In March 2013, Chan sent Plaintiff various documents, including a subscription agreement, an escrow agreement, and an offering circular. (Id. ¶ 14.) Plaintiff alleges that Chan, Sandhu, and Sharda represented that his $500, 000 investment would be returned to him if USCIS did not approve his petition or if he asked to withdraw from MBLT. (Id. ¶ ¶ 14-15; see also id. Exs. G, H.) Plaintiff alleges that he signed the agreements in reliance on these representations. (Id. ¶ 14.)

On May 4, 2013, Plaintiff asked Chan about the status of his EB-5 petition and the MBLT investment project. (Id. ¶ 16.) Chan responded two days later and guaranteed that Plaintiff's " money [was] safe and none of it has been spent at this point." (Id.) Chan also reaffirmed that Sandhu and Sharda had agreed to refund Plaintiff's $500, 000 if the MBLT venture failed. (Id.) In late June 2013, Plaintiff discovered that the bank account was not an escrow account for MBLT and was under Auguste's control. (Id. ¶ 17.) Around the same time, Plaintiff also discovered that Auguste had taken $500, 000 from the account. (Id.)

Believing Chan, MBLT, Sandhu, and Sharda violated his rights, Plaintiff initiated this lawsuit on June 12, 2014, invoking this Court's diversity jurisdiction under 28 U.S.C. § 1332. (Dkt. No. 1.) Plaintiff filed the FAC on August 19, 2014. (Dkt. No. 12.) The FAC brings eight state law claims for relief. With respect to Chan, Plaintiff alleges claims for: (1) professional negligence; (2) unauthorized practice of law; (3) breach of contract; (4) breach of fiduciary duty; (5) fraud; and (6) negligent misrepresentation. ( See FAC ¶ ¶ 19-40, 46-64.) Plaintiff also alleges Sandhu and Sharda are liable for breach of written and oral contracts, [5] as well as fraud. (Id. ¶ ¶ 41-54, 65-68.)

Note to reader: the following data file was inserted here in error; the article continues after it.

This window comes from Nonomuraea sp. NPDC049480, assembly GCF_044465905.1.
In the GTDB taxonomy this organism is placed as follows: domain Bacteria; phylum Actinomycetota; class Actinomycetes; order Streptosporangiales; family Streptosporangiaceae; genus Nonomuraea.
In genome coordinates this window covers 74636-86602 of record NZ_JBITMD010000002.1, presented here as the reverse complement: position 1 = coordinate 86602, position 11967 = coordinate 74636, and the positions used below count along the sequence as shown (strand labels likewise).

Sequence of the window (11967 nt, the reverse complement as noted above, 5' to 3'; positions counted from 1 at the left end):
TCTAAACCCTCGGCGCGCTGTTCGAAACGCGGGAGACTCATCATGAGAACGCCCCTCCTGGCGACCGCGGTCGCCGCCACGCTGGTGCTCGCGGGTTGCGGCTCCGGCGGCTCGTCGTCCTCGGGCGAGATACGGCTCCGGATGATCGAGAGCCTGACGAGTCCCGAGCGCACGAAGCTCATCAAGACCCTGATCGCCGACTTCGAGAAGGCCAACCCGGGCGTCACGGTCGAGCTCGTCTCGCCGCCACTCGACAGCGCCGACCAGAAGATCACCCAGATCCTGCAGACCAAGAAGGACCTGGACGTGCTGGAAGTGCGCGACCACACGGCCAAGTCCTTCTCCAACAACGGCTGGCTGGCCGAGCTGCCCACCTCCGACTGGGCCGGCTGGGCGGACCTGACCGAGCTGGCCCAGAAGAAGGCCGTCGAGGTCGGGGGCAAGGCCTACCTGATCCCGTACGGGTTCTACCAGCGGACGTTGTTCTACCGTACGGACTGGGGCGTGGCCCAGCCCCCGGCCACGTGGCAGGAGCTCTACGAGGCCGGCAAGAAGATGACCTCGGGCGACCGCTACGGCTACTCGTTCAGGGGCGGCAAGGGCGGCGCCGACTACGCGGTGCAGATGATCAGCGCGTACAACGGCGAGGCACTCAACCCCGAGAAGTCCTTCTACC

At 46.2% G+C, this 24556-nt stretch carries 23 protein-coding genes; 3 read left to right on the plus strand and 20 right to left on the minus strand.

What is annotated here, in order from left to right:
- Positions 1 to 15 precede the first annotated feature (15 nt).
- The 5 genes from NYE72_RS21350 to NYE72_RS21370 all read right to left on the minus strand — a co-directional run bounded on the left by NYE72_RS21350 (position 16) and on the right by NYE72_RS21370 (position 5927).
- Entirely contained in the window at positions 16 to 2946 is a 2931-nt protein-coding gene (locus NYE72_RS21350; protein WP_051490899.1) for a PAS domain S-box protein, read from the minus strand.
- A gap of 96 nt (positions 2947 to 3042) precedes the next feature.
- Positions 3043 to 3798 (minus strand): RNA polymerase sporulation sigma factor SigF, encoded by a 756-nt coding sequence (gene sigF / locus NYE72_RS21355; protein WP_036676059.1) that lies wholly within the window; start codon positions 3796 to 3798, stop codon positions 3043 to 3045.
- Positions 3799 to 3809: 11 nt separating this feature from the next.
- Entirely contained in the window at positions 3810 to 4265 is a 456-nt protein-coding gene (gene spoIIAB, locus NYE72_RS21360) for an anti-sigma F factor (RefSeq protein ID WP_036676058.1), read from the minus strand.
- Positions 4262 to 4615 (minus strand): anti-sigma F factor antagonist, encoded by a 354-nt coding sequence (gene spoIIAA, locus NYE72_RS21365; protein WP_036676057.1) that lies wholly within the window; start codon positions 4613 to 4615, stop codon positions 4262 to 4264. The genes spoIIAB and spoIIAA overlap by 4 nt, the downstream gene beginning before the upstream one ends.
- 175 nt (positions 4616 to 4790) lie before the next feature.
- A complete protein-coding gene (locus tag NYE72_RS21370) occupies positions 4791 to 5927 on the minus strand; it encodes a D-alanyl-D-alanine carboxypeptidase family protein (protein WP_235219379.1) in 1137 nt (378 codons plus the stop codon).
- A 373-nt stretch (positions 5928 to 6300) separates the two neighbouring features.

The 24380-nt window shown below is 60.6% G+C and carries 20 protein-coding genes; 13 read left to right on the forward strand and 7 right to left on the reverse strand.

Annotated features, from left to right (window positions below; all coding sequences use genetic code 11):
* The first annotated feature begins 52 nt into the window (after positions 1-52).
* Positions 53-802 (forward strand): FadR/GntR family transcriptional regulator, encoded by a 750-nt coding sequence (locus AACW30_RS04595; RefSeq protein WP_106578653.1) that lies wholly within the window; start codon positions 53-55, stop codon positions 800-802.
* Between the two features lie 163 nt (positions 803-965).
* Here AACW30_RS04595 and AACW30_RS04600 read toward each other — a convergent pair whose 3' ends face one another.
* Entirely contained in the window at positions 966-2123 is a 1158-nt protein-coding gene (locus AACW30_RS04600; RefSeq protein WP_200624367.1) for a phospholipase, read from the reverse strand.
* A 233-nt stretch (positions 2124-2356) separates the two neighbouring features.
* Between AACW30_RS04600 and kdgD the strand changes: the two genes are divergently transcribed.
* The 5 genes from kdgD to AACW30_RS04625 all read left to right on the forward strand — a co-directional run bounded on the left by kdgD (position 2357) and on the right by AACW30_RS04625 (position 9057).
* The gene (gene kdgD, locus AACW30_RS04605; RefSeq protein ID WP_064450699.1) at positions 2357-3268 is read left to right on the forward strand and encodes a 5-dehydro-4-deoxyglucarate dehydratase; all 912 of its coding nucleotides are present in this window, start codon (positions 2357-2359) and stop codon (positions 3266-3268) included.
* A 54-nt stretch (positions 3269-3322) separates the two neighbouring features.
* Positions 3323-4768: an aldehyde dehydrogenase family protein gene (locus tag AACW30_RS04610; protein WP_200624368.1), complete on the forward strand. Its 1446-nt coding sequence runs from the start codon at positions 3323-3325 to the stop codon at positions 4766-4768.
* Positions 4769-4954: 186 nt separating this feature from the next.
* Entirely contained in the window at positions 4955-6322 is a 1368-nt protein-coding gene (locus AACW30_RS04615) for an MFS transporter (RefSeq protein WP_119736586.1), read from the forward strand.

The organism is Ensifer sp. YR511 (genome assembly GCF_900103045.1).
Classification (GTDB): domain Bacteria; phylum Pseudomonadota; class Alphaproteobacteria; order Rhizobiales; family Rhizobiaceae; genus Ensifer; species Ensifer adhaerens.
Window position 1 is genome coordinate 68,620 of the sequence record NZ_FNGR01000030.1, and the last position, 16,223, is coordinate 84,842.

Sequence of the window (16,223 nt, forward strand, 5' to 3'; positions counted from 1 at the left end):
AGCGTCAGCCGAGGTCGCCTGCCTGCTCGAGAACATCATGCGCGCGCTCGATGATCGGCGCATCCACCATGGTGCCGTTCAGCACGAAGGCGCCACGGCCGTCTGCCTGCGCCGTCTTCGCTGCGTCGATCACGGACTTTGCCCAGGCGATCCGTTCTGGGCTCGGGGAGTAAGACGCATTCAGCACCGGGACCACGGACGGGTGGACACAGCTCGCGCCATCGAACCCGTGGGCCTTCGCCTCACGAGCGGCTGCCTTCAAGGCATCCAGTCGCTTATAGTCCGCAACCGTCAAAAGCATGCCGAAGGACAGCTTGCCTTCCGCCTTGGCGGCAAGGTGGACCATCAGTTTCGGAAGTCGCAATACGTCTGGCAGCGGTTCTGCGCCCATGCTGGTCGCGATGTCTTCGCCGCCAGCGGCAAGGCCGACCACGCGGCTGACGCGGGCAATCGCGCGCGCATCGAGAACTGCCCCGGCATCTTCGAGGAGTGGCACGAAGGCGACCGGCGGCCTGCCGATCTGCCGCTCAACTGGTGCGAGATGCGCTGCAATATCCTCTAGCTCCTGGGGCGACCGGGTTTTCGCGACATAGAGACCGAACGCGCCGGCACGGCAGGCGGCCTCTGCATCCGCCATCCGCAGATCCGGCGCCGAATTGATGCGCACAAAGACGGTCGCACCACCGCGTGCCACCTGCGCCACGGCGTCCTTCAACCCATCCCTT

On October 23, 2014, Chan moved to dismiss Plaintiff's claim for unauthorized practice of law under Federal Rule of Civil Procedure 12(b)(6). (Dkt. No. 19.) About two weeks later, Sandhu and Sharda moved to dismiss all three of Plaintiff's claims against them pursuant to Federal Rules of Civil Procedure 12(b)(6) and 12(b)(7). (Dkt. No. 20.) Plaintiff timely opposed both motions.[6] (Dkt. Nos. 25, 26.) Chan, Sandhu, and Sharda timely replied. (Dkt. Nos. 28, 29.)


A. Federal Rule of Civil Procedure 12(b)(6)

Federal Rule of Civil Procedure 8(a) requires that a complaint contain a " short and plain statement of the claim showing that the [plaintiff] is entitled to relief." Fed.R.Civ.P. 8(a). If a complaint fails to do this, the defendant may move to dismiss it under Rule 12(b)(6). Fed.R.Civ.P. 12(b)(6). " To survive a motion to dismiss, a complaint must contain sufficient factual matter, accepted as true, to 'state a claim that is plausible on its face.'" Ashcroft v. Iqbal, 556 U.S. 662, 678, 129 S.Ct. 1937, 173 L.Ed.2d 868 (2009). A claim is plausible on its face " when the plaintiff pleads factual content that allows the court to draw the reasonable inference that the defendant is liable for the misconduct alleged." Id. " Factual allegations must be enough to raise a right to relief above the speculative level." Bell A. Corp. v. Twombly, 550 U.S. 544, 555, 127 S.Ct. 1955, 167 L.Ed.2d 929 (2007). Thus, there must be " more than a sheer possibility that a defendant has acted unlawfully." Iqbal, 556 U.S. at 678. " Where a complaint pleads facts that are 'merely consistent with' a defendant's liability, it 'stops short of the line between possibility and plausibility.'" Id.

In ruling on a motion to dismiss under Rule 12(b)(6), a court should follow a two-pronged approach: (1) first, discount conclusory statements, which are not presumed to be true; and (2) then, assuming any factual allegations are presumed true, determine " whether they plausibly give rise to entitlement to relief." See id. at 679; see also Chavez v. United States, 683 F.3d 1102, 1108 (9th Cir. 2012). A court may consider the contents of the complaint and its attached exhibits, documents incorporated into the complaint by reference, and matters properly subject to judicial notice. Tellabs, Inc. v. Makor Issues & Rights, Ltd., 551 U.S. 308, 322-23, 127 S.Ct. 2499, 168 L.Ed.2d 179 (2007); see also Lee v. City of L.A., 250 F.3d 668, 688 (9th Cir. 2001). Where a district court grants a motion ...